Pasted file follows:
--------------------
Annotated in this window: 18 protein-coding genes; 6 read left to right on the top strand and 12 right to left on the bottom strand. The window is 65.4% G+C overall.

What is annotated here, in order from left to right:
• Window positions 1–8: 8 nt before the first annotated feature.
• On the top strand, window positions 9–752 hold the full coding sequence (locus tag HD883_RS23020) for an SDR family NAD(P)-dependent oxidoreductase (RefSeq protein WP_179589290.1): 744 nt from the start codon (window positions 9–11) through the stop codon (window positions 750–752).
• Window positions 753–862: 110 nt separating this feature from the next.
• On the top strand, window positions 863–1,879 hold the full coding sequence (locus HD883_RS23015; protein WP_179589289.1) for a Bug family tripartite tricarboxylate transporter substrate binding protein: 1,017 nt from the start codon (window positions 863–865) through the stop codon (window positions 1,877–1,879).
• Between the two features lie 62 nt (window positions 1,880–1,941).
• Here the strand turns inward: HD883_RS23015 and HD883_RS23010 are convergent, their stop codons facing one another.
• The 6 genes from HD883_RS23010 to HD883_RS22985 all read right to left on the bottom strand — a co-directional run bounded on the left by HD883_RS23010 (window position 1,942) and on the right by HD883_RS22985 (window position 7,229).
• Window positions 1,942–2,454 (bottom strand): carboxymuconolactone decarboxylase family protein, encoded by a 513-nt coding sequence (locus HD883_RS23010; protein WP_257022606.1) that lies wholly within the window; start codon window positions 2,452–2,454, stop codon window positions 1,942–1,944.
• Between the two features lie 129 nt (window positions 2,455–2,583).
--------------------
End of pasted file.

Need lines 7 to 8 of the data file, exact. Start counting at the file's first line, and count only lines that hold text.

• Between the two features lie 62 nt (window positions 1,880–1,941).
• Here the strand turns inward: HD883_RS23015 and HD883_RS23010 are convergent, their stop codons facing one another.